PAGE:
The influence of the new digital commons in democratic uprisings from Tunisia to Egypt to Bahrain has been chronicled at length in news reports from the Middle East, with Facebook, twitter and other social media winning praise as dictatorbusters.
But the importance of a much older form of commons in these revolts has earned scant attention—the public spaces where citizens rally to voice their discontent, show their power and ultimately articulate a new vision for their homelands. To celebrate their victory over the Mubarak regime, for example, protesters in Cairo jubilantly returned to Tahrir Square, where the revolution was born, to pick up trash.
It’s the same story all over the Middle East. In Libya’s capital city of Tripoli, people express their aspirations and face bloody reprisals in Green Square and Martyr’s Square. In Bahrain, they boldly march in Pearl Square in the capital city of Manama. In Yemen, protests have taken place in public spaces near the university in Sanaa, which students renamed Tahrir Square. Kept out of the central Revolution Square in Tehran by the repressive government, Iranian dissidents gather in Valiasr Square and Vanak Sqaure.
Last week in Tunisia, they changed the name of the main square in Tunis to honor Mohammad Bouazizi, an unlicensed street vendor whose suicide in December in response to government harassment sparked the revolution that toppled the regime of Zine al-Abidine Ben Ali.
The course of recent history was rewritten by events happening in Prague’s Wenceslas Square as dissidents ousting an oppressive regime in December 1989 helped bring down Communism. Those protests were inspired in part by events in Beijing’s Tiananmen Square that seized the world’s imagination earlier that year when democracy activists unsuccessfully challenged the power of China’s dictatorship.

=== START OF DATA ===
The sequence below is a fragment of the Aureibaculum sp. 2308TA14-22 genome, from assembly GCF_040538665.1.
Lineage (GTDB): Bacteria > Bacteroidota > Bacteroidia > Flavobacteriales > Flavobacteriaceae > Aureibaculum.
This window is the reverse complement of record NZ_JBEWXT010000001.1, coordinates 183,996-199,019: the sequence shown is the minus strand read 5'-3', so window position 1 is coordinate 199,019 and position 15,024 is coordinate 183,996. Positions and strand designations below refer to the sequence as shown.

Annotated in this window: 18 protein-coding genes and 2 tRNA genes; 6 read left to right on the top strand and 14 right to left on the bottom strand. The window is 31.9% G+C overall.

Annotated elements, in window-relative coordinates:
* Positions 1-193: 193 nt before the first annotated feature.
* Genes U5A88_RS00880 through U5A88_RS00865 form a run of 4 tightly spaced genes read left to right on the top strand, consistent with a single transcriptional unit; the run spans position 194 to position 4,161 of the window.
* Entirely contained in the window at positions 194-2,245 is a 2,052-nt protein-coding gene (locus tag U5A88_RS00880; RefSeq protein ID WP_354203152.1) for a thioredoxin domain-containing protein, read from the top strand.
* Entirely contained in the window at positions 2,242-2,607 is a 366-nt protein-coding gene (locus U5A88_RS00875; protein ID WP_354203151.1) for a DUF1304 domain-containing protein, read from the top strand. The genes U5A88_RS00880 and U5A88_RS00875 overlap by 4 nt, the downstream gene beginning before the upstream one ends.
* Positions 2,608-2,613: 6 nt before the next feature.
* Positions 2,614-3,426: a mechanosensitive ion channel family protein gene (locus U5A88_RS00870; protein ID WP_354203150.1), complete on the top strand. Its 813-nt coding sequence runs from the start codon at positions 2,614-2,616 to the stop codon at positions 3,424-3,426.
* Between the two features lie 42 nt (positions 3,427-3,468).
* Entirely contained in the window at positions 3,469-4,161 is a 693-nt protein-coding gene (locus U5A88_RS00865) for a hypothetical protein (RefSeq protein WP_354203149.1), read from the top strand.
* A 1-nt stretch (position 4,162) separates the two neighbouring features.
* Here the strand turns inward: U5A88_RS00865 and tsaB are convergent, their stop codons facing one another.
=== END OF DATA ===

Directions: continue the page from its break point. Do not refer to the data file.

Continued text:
This is not just an Old World thing. The Boston Common has been a sight of protests, and public gatherings for three centuries. In 1713, two hundred Bostonians protested food shortages in the city and in 1969 100,000 protested the Vietnam War.
SCROLL TO CONTINUE WITH CONTENT
Never Miss a Beat.
Get our best delivered to your inbox.
The state capitol in Madison, where thousands of workers now protest the Wisconsin governor’s fierce attacks on collective bargaining rights, represent another case of a public commons becoming a staging ground for political resistance. The capitol, which sits right in the heart of downtown Madison, was named by Project for Public Spaces as one of the great public spaces of the world “This is truly the town square that early Americans imagined as the crux of democracy,” the PPS website explains.
The people rallying behind public sector union workers at the Capital are actually protected by the Wisconsin state constitution, which forbids the legislature from denying public access to the building when it is in session. State law does permit capitol groundskeepers to clear the building in an emergency, presumably on orders of the governor, but those groundskeepers are presumably members of the same union the governor wants to crush.
This all shows that the exercise of democracy depends upon having a literal commons where people can gather as citizens—a square, Main Street, park or other public space that is open to all. An alarming trend in American life is the privatization of our public realm. As corporate run shopping malls replaced downtowns as the center of action, we lost some of our public voice. You can’t organize a rally, hand out flyers, or circulate a petition in a shopping mall without the permission of the management, who almost certainly will say no because they don’t want to distract shoppers’ attention from the merchandise. That’s why you see few benches or other gathering spots inside malls, which limits our abilities to even discuss the issues of the day (or any other subject) with our fellow citizens.
Of course, public spaces enrich our lives in many ways beyond protests. Local commons become the site of celebrations, festivals, art events, memorial services and other expressions of a community.
The moment when I first became aware of the importance of public spaces was when the Minnesota Twins won their first ever World Series in 1987. I did not have tickets to the game but gathered hopefully with thousands of others outside the stadium in Minneapolis to share in the joy of the victory. When the Twins won the game, thousands more poured out of the ballpark into the streets and we all marched to…where? Minneapolis has no downtown square or landmark gathering place so we milled around the streets for a while—an unsatisfying way to celebrate a World Series championship. If it had been the Red Sox, everyone would head for the Boston Common. We weren’t so lucky.
I’ve often wondered if this lack of a central commons in Minneapolis and most other American communities somehow inhibits our civic expression. With no place to voice our views as citizens, do we become more passive about what happens to our country and our future? I don’t know the answer, but I imagine Hosni Mubarak wishes he had built a shopping mall in Tahrir Square.